ARLINGTON -- Angels designated hitter Kendrys Morales was out of the lineup against Rangers right-hander Yu Darvish on Friday, due to tightness in his left Achilles tendon that he doesn't expect to keep him out much longer.
Morales had been playing with pain in the area -- which falls dangerously close to the left ankle that was operated on twice and cost him almost two full seasons -- for three to four days. On Friday morning, he called Dr. Thomas Clanton, who performed his second ankle surgery in Vail, Colo., then the Angels decided to keep him off it so it doesn't become more serious.
"[Clanton] told me that's normal for that to bother me," Morales said in Spanish, "and that I needed to take a day or two off to rest since I had gone so long without playing regularly -- almost two years -- and that there's no real risk if it's the Achilles. He said it's normal. The tendon is just tight.
"I'm feeling better already. I told [Scioscia] if he needed me to hit later in the game today, I should be ready."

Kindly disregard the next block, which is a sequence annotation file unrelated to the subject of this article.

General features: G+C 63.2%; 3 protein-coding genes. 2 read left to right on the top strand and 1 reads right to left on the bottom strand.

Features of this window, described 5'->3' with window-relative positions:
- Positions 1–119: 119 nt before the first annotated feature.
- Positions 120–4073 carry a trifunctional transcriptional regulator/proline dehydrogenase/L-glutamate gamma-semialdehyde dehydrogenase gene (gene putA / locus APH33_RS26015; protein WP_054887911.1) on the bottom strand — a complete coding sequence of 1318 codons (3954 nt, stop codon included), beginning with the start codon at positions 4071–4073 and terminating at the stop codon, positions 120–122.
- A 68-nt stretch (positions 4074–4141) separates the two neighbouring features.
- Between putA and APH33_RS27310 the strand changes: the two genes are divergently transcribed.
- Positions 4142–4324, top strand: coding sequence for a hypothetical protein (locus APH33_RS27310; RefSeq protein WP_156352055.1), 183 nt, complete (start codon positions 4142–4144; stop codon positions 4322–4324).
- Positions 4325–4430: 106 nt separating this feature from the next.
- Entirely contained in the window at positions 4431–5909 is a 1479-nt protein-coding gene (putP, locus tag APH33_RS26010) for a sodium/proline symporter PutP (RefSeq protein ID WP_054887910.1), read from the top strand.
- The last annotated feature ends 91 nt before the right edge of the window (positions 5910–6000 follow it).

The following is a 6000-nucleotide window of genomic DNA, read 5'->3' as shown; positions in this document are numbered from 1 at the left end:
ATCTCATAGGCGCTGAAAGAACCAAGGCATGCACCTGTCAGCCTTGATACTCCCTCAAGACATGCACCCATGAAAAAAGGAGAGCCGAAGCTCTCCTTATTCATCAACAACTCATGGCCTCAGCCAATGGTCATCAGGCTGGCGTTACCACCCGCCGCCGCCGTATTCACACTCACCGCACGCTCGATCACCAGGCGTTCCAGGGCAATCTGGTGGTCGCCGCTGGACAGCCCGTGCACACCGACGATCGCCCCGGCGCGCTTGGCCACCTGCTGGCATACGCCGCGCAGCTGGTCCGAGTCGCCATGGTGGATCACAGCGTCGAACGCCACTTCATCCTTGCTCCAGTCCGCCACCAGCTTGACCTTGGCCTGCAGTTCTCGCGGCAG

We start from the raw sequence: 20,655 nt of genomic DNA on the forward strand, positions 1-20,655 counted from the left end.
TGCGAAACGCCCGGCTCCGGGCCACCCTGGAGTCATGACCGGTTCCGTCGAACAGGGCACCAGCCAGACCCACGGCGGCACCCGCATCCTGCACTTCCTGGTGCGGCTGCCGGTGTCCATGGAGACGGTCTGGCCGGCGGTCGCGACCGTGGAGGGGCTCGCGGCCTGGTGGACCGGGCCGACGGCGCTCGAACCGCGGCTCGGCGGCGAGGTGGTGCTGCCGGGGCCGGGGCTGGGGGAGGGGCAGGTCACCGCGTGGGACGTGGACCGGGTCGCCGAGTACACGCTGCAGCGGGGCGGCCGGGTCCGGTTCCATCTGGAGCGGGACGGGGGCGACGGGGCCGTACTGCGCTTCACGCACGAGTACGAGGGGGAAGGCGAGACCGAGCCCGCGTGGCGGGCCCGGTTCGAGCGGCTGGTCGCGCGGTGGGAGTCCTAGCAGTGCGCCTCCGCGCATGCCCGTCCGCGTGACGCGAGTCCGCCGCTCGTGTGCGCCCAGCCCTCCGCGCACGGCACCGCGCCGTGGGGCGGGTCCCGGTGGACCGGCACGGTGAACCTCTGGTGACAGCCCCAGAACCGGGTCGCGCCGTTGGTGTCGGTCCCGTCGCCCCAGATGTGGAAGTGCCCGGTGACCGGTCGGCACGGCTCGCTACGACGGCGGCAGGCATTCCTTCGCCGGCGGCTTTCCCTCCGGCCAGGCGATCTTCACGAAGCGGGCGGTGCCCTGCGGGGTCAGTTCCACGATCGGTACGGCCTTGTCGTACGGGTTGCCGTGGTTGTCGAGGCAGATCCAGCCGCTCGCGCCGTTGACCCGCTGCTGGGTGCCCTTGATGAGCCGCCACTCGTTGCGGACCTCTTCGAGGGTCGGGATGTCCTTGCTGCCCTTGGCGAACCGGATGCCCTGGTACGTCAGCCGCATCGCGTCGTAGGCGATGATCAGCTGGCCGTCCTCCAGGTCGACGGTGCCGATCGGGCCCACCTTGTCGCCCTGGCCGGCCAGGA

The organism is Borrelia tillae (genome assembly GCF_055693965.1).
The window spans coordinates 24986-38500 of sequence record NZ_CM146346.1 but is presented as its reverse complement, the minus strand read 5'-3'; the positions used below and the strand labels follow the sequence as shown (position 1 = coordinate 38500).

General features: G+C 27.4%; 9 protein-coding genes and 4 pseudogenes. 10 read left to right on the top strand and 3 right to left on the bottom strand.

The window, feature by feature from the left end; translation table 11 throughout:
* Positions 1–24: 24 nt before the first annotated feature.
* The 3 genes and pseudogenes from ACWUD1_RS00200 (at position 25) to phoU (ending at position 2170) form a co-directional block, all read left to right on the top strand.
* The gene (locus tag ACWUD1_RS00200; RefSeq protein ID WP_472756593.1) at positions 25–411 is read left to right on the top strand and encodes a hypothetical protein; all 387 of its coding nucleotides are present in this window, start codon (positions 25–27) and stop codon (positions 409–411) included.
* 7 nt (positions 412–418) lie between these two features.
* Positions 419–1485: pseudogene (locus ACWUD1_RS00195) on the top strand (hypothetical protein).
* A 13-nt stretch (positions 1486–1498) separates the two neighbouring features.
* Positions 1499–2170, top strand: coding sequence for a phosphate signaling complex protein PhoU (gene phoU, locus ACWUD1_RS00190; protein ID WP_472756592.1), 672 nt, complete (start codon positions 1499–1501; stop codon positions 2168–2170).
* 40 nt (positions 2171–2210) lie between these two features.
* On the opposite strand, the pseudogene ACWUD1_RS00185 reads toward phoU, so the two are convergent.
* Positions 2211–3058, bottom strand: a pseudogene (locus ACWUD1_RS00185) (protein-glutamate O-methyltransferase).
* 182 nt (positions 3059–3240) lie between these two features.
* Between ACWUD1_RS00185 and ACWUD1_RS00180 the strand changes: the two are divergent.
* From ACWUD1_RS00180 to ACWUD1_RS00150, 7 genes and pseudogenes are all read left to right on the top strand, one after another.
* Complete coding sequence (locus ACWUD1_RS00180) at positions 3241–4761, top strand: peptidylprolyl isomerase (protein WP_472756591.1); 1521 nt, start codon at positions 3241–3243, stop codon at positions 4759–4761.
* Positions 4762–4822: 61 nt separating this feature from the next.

But Morales' ailment means the Angels would be without their cleanup hitter -- and, considering his .315 batting average and .768 OPS, one of their few productive hitters -- for at least the opener of a big series against their division rivals.
Friday marked just the second day off Morales has received against a right-hander -- also the Yankees' Ivan Nova on April 15 -- with Mark Trumbo getting the nod at designated hitter, instead.
Morales hasn't received a cortisone shot. For now, he's taking anti-inflammatory pills, and if that doesn't work, they'll start giving him shots to loosen up the tendon. The 28-year-old switch-hitter said his latest lower-leg pain isn't related to the ankle that was operated on twice. But for a guy who lost that much time due to procedures on an area which falls that close, anything like this is a red flag.
And that's why Morales decided to be cautious.
"Today I just decided to take the day off to see if it goes away," Morales said. "I was playing with a little bit of pain, but it's better to lose one or two days than to lose the whole season."